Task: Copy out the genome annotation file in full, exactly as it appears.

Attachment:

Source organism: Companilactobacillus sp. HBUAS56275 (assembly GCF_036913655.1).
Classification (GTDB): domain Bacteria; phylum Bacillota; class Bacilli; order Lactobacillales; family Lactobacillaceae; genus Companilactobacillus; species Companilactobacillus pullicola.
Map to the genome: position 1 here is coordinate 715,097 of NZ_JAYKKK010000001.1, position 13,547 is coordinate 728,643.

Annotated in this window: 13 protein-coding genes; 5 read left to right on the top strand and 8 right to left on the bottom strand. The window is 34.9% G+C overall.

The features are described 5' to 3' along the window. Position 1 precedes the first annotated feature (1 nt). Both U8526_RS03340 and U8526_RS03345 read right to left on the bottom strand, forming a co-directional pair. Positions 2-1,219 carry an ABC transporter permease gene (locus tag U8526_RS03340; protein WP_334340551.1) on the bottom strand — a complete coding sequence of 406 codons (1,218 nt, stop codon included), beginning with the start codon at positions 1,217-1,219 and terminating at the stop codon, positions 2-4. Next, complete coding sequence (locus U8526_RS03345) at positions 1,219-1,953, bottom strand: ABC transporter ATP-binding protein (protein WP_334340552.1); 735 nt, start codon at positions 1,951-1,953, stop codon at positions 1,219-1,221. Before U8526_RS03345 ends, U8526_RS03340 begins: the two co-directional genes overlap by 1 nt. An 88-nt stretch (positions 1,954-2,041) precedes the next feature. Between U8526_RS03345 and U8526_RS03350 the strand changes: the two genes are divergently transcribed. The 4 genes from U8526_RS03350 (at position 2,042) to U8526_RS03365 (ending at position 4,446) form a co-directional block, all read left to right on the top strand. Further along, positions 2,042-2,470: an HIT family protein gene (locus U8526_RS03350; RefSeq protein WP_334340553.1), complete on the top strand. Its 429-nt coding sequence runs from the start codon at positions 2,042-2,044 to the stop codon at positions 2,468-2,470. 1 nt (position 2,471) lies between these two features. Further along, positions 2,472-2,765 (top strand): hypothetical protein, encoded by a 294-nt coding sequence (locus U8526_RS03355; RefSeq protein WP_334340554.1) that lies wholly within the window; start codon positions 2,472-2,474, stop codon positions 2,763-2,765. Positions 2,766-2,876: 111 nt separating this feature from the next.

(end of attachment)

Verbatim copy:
Source organism: Companilactobacillus sp. HBUAS56275 (assembly GCF_036913655.1).
Classification (GTDB): domain Bacteria; phylum Bacillota; class Bacilli; order Lactobacillales; family Lactobacillaceae; genus Companilactobacillus; species Companilactobacillus pullicola.
Map to the genome: position 1 here is coordinate 715,097 of NZ_JAYKKK010000001.1, position 13,547 is coordinate 728,643.

Annotated in this window: 13 protein-coding genes; 5 read left to right on the top strand and 8 right to left on the bottom strand. The window is 34.9% G+C overall.

The features are described 5' to 3' along the window. Position 1 precedes the first annotated feature (1 nt). Both U8526_RS03340 and U8526_RS03345 read right to left on the bottom strand, forming a co-directional pair. Positions 2-1,219 carry an ABC transporter permease gene (locus tag U8526_RS03340; protein WP_334340551.1) on the bottom strand — a complete coding sequence of 406 codons (1,218 nt, stop codon included), beginning with the start codon at positions 1,217-1,219 and terminating at the stop codon, positions 2-4. Next, complete coding sequence (locus U8526_RS03345) at positions 1,219-1,953, bottom strand: ABC transporter ATP-binding protein (protein WP_334340552.1); 735 nt, start codon at positions 1,951-1,953, stop codon at positions 1,219-1,221. Before U8526_RS03345 ends, U8526_RS03340 begins: the two co-directional genes overlap by 1 nt. An 88-nt stretch (positions 1,954-2,041) precedes the next feature. Between U8526_RS03345 and U8526_RS03350 the strand changes: the two genes are divergently transcribed. The 4 genes from U8526_RS03350 (at position 2,042) to U8526_RS03365 (ending at position 4,446) form a co-directional block, all read left to right on the top strand. Further along, positions 2,042-2,470: an HIT family protein gene (locus U8526_RS03350; RefSeq protein WP_334340553.1), complete on the top strand. Its 429-nt coding sequence runs from the start codon at positions 2,042-2,044 to the stop codon at positions 2,468-2,470. 1 nt (position 2,471) lies between these two features. Further along, positions 2,472-2,765 (top strand): hypothetical protein, encoded by a 294-nt coding sequence (locus U8526_RS03355; RefSeq protein WP_334340554.1) that lies wholly within the window; start codon positions 2,472-2,474, stop codon positions 2,763-2,765. Positions 2,766-2,876: 111 nt separating this feature from the next.